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COMMONWEALTH v. ANTONETTE (03/20/69)

SUPERIOR COURT OF PENNSYLVANIA


decided: March 20, 1969.

COMMONWEALTH
v.
ANTONETTE, APPELLANT

Appeal from judgment of Court of Quarter Sessions of Delaware County, June T., 1967, No. 68, in case of Commonwealth of Pennsylvania v. Samuel Antonette.

COUNSEL

Francis A. Ferrara, with him Kassab, Cherry, Curran & Archbold, for appellant.

Vram Nedurian, Jr., Assistant District Attorney, with him Ralph B. D'Iorio, Assistant District Attorney, William R. Toal, Jr., First Assistant District Attorney, and Stephen J. McEwen, Jr., District Attorney, for Commonwealth, appellee.

Wright, P. J., Watkins, Montgomery, Jacobs, Hoffman, Spaulding, and Hannum, JJ. Dissenting Opinion by Hoffman, J. Montgomery and Spaulding, JJ., join in this dissenting opinion.

Author: Per Curiam

[ 214 Pa. Super. Page 88]

Judgment of sentence affirmed.

Disposition

Judgment affirmed.

Dissenting Opinion by Hoffman, J.:

Defendant, Samuel Antonette, was charged with the offense of bookmaking. On October 5, 1967, the jury found defendant guilty. A motion for new trial was dismissed by the lower court. On appeal, appellant has raised various contentions, one of which, in my opinion, requires the granting of a new trial. I believe that the court erred in its charge on reasonable doubt.

During its charge, the court made the following statement: "A reasonable doubt is neither a conjectural nor a fanciful doubt. Nor is it any possible doubt. But what it is, is a real and honest doubt arising from the evidence and of such a nature as if arising in a matter of highest importance to yourselves would cause you to hesitate and prevent you from acting." (Emphasis added.)

[ 214 Pa. Super. Page 89]

At the conclusion of the charge, the following colloquy occurred between defense counsel and the court.

"Mr. Ferrara: I would like to have a general exception for the record and a specific exception to your charge, Your Honor, on reasonable doubt. If I remember your charge on reasonable doubt, it says, 'which caused him to hesitate and then prevents him.' The Court: Yes. Mr. Ferrara: I would take exception to that because 'prevent' does not clearly reflect -- The Court: I just don't understand what it is that you are criticizing. Mr. Ferrara: What I am saying, Your Honor, a reasonable doubt, in the definition is one that causes a person to hesitate, I do not believe that the hesitation should culminate necessarily in a preventing, a preventing act, thereafter in consideration of the matters which are contemplated. The Court: I said that a reasonable doubt is neither a conjectural nor a fanciful doubt nor any possible doubt but a reasonable and honest doubt arising from the evidence and of such a nature as if arising in a matter of highest importance to yourself would cause you to hesitate and prevent you from acting. I think that is perfectly proper. I see your point. You are saying that any hesitancy is as far as the Court can go. I don't believe that is the law. When there is a hesitancy then they have got to consider the matter from all angles, and if they still hesitate, that is what the law terms a reasonable doubt and the defendant is entitled to the benefit of it."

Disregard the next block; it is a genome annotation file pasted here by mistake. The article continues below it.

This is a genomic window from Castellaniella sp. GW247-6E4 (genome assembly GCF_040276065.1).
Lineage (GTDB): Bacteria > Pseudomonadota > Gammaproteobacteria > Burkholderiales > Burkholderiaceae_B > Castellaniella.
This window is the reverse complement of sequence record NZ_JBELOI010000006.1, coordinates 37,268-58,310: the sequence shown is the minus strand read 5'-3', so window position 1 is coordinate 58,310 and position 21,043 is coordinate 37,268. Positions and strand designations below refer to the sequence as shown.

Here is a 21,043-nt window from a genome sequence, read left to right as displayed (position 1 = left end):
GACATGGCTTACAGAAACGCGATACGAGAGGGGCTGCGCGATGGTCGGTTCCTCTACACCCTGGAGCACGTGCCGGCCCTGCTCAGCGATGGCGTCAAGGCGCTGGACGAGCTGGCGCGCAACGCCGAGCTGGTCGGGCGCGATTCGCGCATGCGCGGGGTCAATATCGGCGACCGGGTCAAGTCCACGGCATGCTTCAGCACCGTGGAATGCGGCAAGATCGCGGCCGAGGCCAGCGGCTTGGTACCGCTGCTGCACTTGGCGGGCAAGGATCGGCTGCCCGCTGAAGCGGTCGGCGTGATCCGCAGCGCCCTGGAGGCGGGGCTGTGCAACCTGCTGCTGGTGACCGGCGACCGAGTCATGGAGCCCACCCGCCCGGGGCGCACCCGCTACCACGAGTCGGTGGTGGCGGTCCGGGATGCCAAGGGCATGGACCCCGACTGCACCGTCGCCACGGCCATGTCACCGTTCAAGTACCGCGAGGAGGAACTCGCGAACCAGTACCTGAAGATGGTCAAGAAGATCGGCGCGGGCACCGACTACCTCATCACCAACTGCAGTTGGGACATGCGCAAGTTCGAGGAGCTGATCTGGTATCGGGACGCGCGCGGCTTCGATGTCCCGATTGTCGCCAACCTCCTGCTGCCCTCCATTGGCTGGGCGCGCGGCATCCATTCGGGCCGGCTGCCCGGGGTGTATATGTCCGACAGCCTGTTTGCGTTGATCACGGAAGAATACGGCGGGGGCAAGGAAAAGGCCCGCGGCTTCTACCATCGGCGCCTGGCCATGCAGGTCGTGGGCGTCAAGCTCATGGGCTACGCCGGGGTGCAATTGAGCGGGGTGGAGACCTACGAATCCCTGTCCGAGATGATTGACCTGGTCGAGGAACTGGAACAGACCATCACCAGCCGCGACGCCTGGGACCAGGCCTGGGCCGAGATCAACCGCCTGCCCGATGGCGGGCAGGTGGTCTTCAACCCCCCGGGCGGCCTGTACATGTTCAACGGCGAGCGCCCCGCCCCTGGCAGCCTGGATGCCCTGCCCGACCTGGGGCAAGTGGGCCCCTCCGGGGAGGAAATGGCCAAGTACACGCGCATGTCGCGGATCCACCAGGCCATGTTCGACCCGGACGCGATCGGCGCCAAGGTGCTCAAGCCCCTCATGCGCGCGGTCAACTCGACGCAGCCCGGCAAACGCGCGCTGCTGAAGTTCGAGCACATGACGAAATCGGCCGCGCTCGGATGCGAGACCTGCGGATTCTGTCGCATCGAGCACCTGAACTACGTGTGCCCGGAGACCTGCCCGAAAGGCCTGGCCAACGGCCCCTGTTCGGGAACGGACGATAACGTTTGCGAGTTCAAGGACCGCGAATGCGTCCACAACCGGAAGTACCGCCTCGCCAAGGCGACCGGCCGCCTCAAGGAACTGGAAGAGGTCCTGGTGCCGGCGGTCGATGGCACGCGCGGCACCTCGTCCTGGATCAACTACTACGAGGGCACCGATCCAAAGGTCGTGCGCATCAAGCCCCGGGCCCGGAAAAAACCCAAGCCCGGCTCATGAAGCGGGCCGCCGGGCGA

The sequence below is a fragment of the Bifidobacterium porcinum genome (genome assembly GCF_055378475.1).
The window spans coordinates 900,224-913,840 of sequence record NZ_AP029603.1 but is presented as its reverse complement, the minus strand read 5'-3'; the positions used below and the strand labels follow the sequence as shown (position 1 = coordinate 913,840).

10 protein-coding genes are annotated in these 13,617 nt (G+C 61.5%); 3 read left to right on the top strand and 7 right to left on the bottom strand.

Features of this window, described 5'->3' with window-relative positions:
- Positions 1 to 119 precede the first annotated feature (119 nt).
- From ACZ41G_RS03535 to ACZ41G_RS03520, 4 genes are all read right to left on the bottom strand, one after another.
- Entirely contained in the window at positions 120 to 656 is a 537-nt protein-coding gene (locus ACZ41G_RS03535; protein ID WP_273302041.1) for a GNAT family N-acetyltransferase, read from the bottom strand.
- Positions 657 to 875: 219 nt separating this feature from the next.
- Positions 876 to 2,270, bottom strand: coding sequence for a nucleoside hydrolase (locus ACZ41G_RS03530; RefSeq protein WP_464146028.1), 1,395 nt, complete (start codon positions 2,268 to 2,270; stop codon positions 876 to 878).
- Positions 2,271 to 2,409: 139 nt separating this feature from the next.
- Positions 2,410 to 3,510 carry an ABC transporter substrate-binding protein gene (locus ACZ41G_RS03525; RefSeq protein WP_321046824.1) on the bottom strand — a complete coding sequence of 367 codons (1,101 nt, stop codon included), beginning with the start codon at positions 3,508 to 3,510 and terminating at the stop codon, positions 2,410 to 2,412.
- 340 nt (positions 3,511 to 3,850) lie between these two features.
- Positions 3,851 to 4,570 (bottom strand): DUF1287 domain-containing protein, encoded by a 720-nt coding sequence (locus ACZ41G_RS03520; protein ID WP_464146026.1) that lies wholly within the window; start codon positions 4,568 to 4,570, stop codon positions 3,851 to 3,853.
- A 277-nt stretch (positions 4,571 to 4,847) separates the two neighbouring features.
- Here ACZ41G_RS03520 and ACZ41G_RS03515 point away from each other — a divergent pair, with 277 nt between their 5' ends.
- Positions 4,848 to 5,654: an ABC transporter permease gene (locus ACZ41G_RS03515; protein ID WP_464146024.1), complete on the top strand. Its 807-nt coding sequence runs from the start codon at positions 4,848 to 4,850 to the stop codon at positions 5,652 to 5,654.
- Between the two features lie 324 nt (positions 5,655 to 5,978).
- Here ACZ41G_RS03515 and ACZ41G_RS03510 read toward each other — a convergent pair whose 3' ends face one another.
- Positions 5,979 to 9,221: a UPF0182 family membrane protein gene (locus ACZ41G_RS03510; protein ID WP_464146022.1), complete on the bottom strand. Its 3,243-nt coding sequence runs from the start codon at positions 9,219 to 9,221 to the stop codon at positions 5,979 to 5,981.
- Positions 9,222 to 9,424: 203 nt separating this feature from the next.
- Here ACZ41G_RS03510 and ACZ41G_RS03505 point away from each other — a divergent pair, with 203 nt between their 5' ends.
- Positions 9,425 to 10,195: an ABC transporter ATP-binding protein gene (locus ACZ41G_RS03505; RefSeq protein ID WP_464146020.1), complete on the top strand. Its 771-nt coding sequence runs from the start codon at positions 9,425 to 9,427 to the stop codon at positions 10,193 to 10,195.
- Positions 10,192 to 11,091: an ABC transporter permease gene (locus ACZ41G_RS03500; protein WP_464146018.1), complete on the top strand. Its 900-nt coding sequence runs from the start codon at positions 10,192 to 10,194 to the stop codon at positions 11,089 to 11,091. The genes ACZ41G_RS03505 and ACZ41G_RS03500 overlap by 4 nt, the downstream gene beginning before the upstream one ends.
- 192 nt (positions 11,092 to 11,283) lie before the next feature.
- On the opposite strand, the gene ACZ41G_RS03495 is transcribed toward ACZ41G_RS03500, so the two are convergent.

The definition of "reasonable doubt" is of course crucial in any charge, for it is on this standard that the jury bases its decision.

As the above excerpts indicate, the court was directly challenged by defense counsel for its use of the word "prevent" in discussing reasonable doubt -- The court rejected the exception and continued to insist that the charge was proper.

[ 214 Pa. Super. Page 90]

A virtually identical charge was considered in Commonwealth v. Koss, 136 Pa. Superior Ct. 173, 7 A.2d 20 (1939), where we stated:

"Appellant also assigns for error the definition by the trial judge of the term 'reasonable doubt.' This definition was as follows: 'A reasonable doubt is a real doubt arising from the evidence, the kind of a doubt which in a matter of importance to yourself would cause you to hesitate and prevent you from coming to a clear conclusion. [We then discussed two other cases and continued.]

"But in all the cases, the doubt is expressed as such a doubt as would cause one to hesitate. The cases have never held that the doubt must be so strong as to prevent a conclusion." (Emphasis added)

The Commonwealth, in opposition to the language quoted from Koss and in support of its position relied on Commonwealth v. Ghaul, 205 Pa. Superior Ct. 80, 207 A.2d 917 (1965), and on Commonwealth v. Donough, 377 Pa. 46, 103 A.2d 694 (1954), which accepted the following definition: "It must be an honest doubt arising out of the evidence itself, the kind of doubt that would restrain a reasonable man from acting in a matter of importance to himself." (Emphasis added) The Commonwealth, therefore, seeks to equate the words "prevent" and "restrain."

These two words, however, are not identical in meaning. The word "restrain" may carry with it the suggestion of a moderating force whereas "prevention" often includes a total blockage. In other words, a doubt which prevents action may be a greater doubt than one which would merely restrain action.

I recognize, of course, that the words "restrain" and "prevent" are very close in meaning, and subtle differences in their meaning may be unnoticed and ignored by most members of the jury.

[ 214 Pa. Super. Page 91]

We have held, however, that the use of the word "prevent" is error in defining reasonable doubt. In light of that clear and definite holding, I believe that the further use of the word in this very crucial part of the charge, standing alone, served as sufficient ground for reversal.

For this reason, I would reverse and grant a new trial.

19690320

© 1998 VersusLaw Inc.



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